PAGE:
(At one point, one of the girls complains that her cell phone has totally stopped working and she abandons it. Which was a pity as the phone was the most throroughly developed character in the film.)
(Or maybe it's just me. Maybe the proposed intention of the film was to create utterly meaningless characters, and I'm just not playing along. Certainly it's happened before.)
It's at this point that the Plot arrives. All over Moscow falls a rain of light: flowing masses of energy which can home in on the electrical field generated by living organisms, disintegrating them upon contact. Since human intelligence is biologically linked to electrical nerve impulses one is forgiven for thinking that our heroes are perfectly safe. But apparently the attacking lights can home in on the weak signals necessary to send text messages and order take-out, and so Ben, Sean, Natalie, Anne (and even Skyler: the Swedish partner) find themselves in hiding for a while.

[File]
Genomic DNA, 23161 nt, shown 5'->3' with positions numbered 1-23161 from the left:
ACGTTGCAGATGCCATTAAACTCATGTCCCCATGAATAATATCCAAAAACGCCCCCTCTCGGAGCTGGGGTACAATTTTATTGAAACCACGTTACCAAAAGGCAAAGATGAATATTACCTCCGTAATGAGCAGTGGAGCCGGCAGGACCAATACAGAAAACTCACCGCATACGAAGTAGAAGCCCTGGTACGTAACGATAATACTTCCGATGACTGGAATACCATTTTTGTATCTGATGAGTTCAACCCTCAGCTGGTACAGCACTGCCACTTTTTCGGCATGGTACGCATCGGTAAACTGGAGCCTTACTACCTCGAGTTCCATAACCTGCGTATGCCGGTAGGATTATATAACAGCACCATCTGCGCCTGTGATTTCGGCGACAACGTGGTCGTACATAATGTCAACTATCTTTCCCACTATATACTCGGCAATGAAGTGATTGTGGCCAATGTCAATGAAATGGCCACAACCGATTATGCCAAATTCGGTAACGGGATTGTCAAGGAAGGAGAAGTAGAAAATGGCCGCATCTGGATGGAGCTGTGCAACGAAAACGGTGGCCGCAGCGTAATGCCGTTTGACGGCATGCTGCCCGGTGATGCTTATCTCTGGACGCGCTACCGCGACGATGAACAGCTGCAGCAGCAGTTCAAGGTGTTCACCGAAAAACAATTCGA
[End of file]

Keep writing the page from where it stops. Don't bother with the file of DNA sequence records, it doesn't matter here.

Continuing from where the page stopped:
The attacking lights are, by the by, the interesting special effect I alluded to earlier. Tres neat . . . almost reminiscent in a way of the Phantoms from "Final Fantasy: The Spirits Within". Also potentially spooky. But neat and spooky enough to carry an entire film? Wrong-o, Mary Lou.